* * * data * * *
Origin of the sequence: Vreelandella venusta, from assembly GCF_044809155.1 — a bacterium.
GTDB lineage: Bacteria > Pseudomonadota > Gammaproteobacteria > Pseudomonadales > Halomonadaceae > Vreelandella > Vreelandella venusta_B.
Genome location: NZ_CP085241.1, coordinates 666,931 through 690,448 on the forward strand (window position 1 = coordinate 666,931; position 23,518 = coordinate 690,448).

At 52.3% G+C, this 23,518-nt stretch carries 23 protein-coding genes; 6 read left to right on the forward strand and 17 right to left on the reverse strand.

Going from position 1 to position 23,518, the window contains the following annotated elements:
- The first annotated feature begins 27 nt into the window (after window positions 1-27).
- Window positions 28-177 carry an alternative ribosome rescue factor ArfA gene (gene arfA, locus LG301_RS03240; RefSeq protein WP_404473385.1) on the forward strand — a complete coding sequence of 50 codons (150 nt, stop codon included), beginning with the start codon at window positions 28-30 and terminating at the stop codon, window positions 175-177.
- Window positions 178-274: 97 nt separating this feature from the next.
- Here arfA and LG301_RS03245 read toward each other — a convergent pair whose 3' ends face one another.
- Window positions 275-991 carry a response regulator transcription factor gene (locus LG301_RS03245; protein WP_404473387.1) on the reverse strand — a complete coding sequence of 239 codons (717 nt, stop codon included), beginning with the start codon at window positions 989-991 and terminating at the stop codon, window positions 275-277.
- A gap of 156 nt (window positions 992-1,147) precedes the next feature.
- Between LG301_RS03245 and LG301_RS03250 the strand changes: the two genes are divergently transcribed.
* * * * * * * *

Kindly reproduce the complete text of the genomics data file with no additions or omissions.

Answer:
Origin of the sequence: Vreelandella venusta, from assembly GCF_044809155.1 — a bacterium.
GTDB lineage: Bacteria > Pseudomonadota > Gammaproteobacteria > Pseudomonadales > Halomonadaceae > Vreelandella > Vreelandella venusta_B.
Genome location: NZ_CP085241.1, coordinates 666,931 through 690,448 on the forward strand (window position 1 = coordinate 666,931; position 23,518 = coordinate 690,448).

At 52.3% G+C, this 23,518-nt stretch carries 23 protein-coding genes; 6 read left to right on the forward strand and 17 right to left on the reverse strand.

Going from position 1 to position 23,518, the window contains the following annotated elements:
- The first annotated feature begins 27 nt into the window (after window positions 1-27).
- Window positions 28-177 carry an alternative ribosome rescue factor ArfA gene (gene arfA, locus LG301_RS03240; RefSeq protein WP_404473385.1) on the forward strand — a complete coding sequence of 50 codons (150 nt, stop codon included), beginning with the start codon at window positions 28-30 and terminating at the stop codon, window positions 175-177.
- Window positions 178-274: 97 nt separating this feature from the next.
- Here arfA and LG301_RS03245 read toward each other — a convergent pair whose 3' ends face one another.
- Window positions 275-991 carry a response regulator transcription factor gene (locus LG301_RS03245; protein WP_404473387.1) on the reverse strand — a complete coding sequence of 239 codons (717 nt, stop codon included), beginning with the start codon at window positions 989-991 and terminating at the stop codon, window positions 275-277.
- A gap of 156 nt (window positions 992-1,147) precedes the next feature.
- Between LG301_RS03245 and LG301_RS03250 the strand changes: the two genes are divergently transcribed.